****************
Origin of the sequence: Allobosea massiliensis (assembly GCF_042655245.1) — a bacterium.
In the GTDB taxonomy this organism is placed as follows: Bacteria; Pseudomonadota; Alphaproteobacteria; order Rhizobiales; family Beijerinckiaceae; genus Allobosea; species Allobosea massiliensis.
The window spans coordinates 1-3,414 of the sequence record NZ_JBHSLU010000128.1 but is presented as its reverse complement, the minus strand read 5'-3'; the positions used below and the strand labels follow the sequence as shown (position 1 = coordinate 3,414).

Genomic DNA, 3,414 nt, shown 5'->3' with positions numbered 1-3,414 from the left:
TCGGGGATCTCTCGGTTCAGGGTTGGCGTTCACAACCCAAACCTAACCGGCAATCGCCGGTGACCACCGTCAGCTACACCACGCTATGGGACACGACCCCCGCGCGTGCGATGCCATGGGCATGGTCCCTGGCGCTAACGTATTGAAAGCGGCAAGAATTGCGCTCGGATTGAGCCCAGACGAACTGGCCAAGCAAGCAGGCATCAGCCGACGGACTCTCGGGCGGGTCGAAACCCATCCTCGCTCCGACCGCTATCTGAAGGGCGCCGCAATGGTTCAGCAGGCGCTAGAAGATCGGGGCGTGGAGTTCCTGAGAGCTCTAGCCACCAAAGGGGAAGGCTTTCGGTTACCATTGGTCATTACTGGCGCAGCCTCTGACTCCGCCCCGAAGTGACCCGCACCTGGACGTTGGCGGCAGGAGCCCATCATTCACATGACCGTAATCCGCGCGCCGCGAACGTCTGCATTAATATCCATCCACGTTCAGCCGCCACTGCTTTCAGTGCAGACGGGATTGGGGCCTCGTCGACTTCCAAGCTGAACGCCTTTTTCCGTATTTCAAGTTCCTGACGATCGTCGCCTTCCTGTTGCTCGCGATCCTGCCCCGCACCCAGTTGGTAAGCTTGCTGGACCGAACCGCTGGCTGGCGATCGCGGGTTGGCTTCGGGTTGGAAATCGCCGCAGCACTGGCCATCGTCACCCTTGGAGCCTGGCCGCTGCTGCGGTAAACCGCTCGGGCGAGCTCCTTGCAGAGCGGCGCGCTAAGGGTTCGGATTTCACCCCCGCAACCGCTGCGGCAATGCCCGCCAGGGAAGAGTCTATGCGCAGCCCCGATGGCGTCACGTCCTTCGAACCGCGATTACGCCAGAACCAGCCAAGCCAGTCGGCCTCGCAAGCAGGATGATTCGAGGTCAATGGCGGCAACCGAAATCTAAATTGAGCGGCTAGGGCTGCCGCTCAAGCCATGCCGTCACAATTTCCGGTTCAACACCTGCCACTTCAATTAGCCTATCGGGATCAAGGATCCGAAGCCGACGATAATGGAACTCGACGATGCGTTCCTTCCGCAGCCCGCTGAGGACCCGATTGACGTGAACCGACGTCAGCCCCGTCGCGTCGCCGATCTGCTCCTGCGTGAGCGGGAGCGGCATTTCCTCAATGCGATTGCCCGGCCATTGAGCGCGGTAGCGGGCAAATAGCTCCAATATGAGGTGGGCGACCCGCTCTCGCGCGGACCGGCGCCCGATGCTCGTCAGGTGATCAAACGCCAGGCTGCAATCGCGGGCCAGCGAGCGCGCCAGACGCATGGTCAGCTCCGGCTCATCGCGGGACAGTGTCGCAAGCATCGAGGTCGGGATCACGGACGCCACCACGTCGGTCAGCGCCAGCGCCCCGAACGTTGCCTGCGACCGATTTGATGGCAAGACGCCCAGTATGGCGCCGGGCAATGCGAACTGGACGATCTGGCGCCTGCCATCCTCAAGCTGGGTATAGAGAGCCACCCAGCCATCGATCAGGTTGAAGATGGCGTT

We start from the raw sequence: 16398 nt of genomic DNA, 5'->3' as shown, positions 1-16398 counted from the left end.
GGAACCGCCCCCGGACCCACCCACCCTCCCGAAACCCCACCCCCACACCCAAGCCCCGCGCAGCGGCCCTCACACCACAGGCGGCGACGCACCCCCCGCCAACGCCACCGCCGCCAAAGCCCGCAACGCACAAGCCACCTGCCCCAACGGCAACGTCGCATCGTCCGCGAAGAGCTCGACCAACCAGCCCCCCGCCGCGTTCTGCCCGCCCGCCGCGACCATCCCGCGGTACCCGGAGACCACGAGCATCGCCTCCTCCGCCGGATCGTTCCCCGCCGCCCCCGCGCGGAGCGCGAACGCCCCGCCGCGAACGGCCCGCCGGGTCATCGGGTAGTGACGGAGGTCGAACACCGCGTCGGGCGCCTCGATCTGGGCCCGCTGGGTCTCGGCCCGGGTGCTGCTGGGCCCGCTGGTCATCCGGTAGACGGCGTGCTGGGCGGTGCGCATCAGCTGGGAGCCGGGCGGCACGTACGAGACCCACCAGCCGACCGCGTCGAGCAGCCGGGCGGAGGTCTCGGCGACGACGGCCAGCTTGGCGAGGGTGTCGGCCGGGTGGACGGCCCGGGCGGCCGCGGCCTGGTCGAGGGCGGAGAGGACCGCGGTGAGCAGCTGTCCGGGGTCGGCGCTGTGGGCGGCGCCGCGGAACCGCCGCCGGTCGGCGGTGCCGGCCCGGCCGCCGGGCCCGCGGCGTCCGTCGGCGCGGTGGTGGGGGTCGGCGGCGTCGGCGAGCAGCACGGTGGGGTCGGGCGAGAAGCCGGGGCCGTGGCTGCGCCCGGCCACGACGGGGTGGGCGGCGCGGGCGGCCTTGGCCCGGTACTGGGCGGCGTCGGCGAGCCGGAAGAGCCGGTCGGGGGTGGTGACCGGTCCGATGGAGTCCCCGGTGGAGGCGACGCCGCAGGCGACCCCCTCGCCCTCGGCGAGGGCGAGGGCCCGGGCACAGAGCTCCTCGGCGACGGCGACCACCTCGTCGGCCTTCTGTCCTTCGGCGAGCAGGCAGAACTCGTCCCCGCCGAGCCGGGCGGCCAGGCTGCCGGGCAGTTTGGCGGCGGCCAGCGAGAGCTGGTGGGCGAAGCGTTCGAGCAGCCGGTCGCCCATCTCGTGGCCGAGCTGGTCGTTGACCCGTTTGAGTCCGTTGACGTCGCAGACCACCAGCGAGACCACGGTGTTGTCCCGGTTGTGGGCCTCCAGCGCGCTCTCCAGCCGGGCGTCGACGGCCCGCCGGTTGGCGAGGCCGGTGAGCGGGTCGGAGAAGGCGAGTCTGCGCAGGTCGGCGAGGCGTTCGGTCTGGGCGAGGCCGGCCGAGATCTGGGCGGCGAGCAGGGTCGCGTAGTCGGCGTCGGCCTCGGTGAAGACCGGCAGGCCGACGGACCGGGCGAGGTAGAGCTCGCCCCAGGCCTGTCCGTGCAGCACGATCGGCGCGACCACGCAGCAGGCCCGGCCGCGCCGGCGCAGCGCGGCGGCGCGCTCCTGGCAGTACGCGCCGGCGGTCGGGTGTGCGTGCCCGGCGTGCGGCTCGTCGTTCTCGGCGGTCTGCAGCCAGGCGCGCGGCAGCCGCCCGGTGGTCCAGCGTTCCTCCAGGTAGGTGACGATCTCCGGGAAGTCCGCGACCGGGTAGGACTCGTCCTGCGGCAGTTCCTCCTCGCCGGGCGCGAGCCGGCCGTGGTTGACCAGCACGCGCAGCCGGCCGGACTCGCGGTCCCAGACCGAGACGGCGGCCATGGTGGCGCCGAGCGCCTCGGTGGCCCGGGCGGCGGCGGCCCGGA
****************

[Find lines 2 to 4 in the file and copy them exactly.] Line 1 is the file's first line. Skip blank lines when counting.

In the GTDB taxonomy this organism is placed as follows: Bacteria; Pseudomonadota; Alphaproteobacteria; order Rhizobiales; family Beijerinckiaceae; genus Allobosea; species Allobosea massiliensis.
The window spans coordinates 1-3,414 of the sequence record NZ_JBHSLU010000128.1 but is presented as its reverse complement, the minus strand read 5'-3'; the positions used below and the strand labels follow the sequence as shown (position 1 = coordinate 3,414).

Genomic DNA, 3,414 nt, shown 5'->3' with positions numbered 1-3,414 from the left: